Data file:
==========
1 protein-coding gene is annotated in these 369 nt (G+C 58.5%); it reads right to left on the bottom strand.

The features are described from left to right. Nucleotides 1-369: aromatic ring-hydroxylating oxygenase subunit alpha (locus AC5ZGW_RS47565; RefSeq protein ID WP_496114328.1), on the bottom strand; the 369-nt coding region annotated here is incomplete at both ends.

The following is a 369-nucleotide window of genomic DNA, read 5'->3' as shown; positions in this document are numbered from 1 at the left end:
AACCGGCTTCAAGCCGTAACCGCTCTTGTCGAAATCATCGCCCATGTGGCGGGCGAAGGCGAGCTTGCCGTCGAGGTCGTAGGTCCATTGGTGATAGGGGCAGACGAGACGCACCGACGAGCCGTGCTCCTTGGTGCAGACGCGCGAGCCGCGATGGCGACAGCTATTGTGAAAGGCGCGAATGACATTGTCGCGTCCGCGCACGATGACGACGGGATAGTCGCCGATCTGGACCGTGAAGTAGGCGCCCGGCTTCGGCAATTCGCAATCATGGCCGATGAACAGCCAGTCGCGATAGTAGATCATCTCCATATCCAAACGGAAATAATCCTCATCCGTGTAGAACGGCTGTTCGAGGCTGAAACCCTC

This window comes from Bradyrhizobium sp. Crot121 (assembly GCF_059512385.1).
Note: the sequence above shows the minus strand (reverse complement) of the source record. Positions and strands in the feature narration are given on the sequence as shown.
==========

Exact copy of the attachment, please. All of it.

1 protein-coding gene is annotated in these 369 nt (G+C 58.5%); it reads right to left on the bottom strand.

The features are described from left to right. Nucleotides 1-369: aromatic ring-hydroxylating oxygenase subunit alpha (locus AC5ZGW_RS47565; RefSeq protein ID WP_496114328.1), on the bottom strand; the 369-nt coding region annotated here is incomplete at both ends.

The following is a 369-nucleotide window of genomic DNA, read 5'->3' as shown; positions in this document are numbered from 1 at the left end:
AACCGGCTTCAAGCCGTAACCGCTCTTGTCGAAATCATCGCCCATGTGGCGGGCGAAGGCGAGCTTGCCGTCGAGGTCGTAGGTCCATTGGTGATAGGGGCAGACGAGACGCACCGACGAGCCGTGCTCCTTGGTGCAGACGCGCGAGCCGCGATGGCGACAGCTATTGTGAAAGGCGCGAATGACATTGTCGCGTCCGCGCACGATGACGACGGGATAGTCGCCGATCTGGACCGTGAAGTAGGCGCCCGGCTTCGGCAATTCGCAATCATGGCCGATGAACAGCCAGTCGCGATAGTAGATCATCTCCATATCCAAACGGAAATAATCCTCATCCGTGTAGAACGGCTGTTCGAGGCTGAAACCCTC

This window comes from Bradyrhizobium sp. Crot121 (assembly GCF_059512385.1).
Note: the sequence above shows the minus strand (reverse complement) of the source record. Positions and strands in the feature narration are given on the sequence as shown.